Rayman Legends Xbox One – As We Play

There were quite a few salty Wii U owners back in early 2013 when Ubisoft delayed the release of the then Wii U-exclusive platformer – partly because the game was originally intended as a launch title and now pushed back another 6 months, but mostly because it wasn’t so exclusive anymore. Given the woefully tiny userbase of Nintendo’s console, going multiplatform for Rayman Legends was indeed the smart decision, and this month we see this excellent game ported and released for two more machines, the shiny new PS4 and Xbox One. Now I just need a copy for my SNES and I’ll be set.

Play Me

Seconds after booting it up, you’re reminded just how beautiful Legends is. That theme tune kicks in, which you know is going to be stuck in your head for the next week, and the game just begs you to play it. It’s difficult to resist. And you shouldn’t.

Minutes into the first level and you’re hooked. Honestly, we’re talking about a game that gives the likes of the New Super Mario Bros series a run for its money – it’s that good. The controls are tight, the level design is fantastic and graphical artwork is something to behold. And thanks to the user friendly controls (for the most part –more on that below) you can take it all in without focusing too hard on making that pixel perfect jump.

After finishing the opening level with a perfect score, I instantly wanted more. Just 15 or so minutes into playing the game and, despite playing it through on the Wii U previously, I knew I wouldn’t be getting up any time soon. Early on, Legends finds the perfect balance between giving you a fair challenge and then subsequently making you feel like the best gamer in the universe once you’ve finished.


Wait, where’s the touchscreen?

As good as the controls are when you’re commanding Rayman himself, something just didn’t feel right about the second level I played where you are introduced to Murfy. If you’ve never played Legends before, Murfy joins you during certain levels and helps you on your way by moving platforms, cutting ropes and slapping larger enemies to ease the road travelled. To be clear, this isn’t an optional helping hand, Murphy being on the screen is a core mechanic of the gameplay.

On the Wii U version, players use the touchscreen on the GamePad to control Murfy, clearing the path for Rayman who automatically runs his way through the level. On the Xbox One version, you must control Rayman as normal and Murfy moves from each interactive object to the next, and interacts with whatever he is hovering over with a push of the B button.

For the first time since re-playing Legends, I got frustrated. Controls did not feel natural and I had to think hard about what I was doing. Whilst I did start to get used to this way of playing after a few levels, it is very clear that the game was originally designed to be used with a touchscreen companion and Ubisoft have done the best that they can without completely changing the level design. Chances are, if you’ve never played the Wii U version before, you won’t notice anything “wrong” with these parts.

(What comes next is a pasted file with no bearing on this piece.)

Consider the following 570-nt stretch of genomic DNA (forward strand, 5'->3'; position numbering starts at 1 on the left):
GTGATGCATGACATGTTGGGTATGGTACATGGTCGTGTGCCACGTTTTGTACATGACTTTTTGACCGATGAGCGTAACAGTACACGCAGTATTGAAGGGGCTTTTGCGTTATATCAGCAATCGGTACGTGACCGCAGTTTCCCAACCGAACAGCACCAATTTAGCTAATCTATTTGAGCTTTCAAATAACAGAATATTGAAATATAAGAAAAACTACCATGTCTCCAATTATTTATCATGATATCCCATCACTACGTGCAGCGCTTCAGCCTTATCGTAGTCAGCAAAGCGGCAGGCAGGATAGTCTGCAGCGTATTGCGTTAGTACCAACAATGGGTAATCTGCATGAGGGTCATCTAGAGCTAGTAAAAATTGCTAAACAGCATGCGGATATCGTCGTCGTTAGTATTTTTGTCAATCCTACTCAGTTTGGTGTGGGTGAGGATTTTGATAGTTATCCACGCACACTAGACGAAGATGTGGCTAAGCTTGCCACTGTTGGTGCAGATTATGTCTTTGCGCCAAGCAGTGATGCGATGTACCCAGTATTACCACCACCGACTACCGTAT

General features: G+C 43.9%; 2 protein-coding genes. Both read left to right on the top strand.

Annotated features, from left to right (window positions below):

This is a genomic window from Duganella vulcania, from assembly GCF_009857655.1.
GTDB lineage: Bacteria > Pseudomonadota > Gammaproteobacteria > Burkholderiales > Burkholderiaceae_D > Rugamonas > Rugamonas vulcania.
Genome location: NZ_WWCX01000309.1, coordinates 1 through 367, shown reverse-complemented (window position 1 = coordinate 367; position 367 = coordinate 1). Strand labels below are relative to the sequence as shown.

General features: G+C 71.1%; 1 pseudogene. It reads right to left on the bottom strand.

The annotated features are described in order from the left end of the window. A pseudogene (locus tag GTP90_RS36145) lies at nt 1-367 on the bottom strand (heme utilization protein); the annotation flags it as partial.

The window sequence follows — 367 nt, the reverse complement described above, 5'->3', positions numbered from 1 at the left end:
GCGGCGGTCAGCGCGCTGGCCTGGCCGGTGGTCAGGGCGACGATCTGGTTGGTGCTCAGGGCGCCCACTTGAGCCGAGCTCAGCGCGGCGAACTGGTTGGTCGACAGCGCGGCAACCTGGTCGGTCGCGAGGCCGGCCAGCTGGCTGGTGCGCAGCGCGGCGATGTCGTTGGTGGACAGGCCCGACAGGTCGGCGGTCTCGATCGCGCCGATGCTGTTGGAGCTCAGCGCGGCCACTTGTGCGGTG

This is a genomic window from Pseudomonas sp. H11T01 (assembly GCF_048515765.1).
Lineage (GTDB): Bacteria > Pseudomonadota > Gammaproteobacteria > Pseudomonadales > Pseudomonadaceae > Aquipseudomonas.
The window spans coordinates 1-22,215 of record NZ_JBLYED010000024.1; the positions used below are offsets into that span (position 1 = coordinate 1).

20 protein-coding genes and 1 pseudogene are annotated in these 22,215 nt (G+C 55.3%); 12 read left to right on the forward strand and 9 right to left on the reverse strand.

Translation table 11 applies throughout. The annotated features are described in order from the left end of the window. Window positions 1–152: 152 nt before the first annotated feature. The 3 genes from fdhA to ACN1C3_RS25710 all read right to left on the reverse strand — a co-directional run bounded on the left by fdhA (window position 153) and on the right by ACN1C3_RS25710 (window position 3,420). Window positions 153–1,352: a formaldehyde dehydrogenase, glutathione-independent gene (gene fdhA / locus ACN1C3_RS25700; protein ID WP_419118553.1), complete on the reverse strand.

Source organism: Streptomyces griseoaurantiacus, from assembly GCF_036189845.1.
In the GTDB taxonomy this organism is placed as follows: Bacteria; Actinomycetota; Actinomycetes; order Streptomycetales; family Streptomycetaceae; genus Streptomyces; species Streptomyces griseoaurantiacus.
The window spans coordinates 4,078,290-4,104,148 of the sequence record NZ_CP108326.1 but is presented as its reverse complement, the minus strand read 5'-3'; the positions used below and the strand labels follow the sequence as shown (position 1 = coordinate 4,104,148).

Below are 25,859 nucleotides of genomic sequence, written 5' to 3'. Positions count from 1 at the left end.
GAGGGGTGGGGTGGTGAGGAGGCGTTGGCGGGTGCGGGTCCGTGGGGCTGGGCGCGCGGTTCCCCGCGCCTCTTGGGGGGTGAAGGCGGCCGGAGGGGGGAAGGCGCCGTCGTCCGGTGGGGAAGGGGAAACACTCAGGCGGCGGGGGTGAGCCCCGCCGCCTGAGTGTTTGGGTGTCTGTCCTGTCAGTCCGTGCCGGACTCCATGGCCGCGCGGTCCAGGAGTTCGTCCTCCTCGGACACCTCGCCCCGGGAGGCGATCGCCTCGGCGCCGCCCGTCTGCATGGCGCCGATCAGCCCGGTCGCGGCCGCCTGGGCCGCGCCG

You might think that it would’ve been a good opportunity for Ubisoft to utilize either the Kinect or SmartGlass companion app as a substitute for Nintendo’s GamePad. Sadly neither of those control options are present.


Content, Content, Content

During the first few hours with the game, it is clear to see just how many levels, challenges and other random mini-games are included in this package. It may seem overwhelming at first, but you certainly can’t complain about a lack of content. You’re going to get a lot of game time out of Legends. As if the on-disc content wasn’t enough, weekly and daily challenges have been added by Ubisoft (albeit using existing levels) so that you can compete against your friends and get yourself recognized on the global leaderboards.

To draw yet another comparison to the New Super Mario Bros series – while content in Legends is vast – Ubisoft have done well not to rehash old level design by adding new theme-based levels as you progress through the game. Even in the first few hours of play, each level that you encounter feels very different from the last with its own challenges and nuances.  Very few platformers can claim the same and Ubisoft should be commended for constantly trying to keep the game fresh. Make no bones about it, Legends does not pretend to be a Mario clone – it is distinct enough to stand alone. But to even be compared with the king of platforming should tell you how good this game is.


Final Analysis

Despite occasionally feeling like a game designed for a different system, Legends shines in almost every major category. Graphically beautiful and musically masterful, two key elements for any 2D platformer are intact and coupled with incredibly tight jumping controls and expert level design. All considered, you know you’re onto a winner.

Rayman Legends is just gorgeous. It even outshines its previous-gen and Wii U siblings as it runs beautifully in crystal clear high definition. The game somehow manages to be even more colourful and the highly detailed backdrops really show how much effort has gone into making this game as easy on the eye as it is on the head.

Even during the first few hours of gameplay, the genius of this game is clear to see. If you’ve never played Legends before, this is an absolute must-buy. If you’ve got a Wii U however, I would find it hard to recommend this port over, what clearly is, the definitive version. But the chances are that you don’t own a Wii U and so you shouldn’t hesitate in picking up this game on next-gen platforms when it launches later this week.

Oh, and I was only semi-joking about the SNES version – I really do want a copy. Any chance, Ubi?


Technical Competency – 9/10

Graphical State/Sound Quality – 10/10

Network Stability – N/A

Overall – 9/10

Time played – ~5 hours

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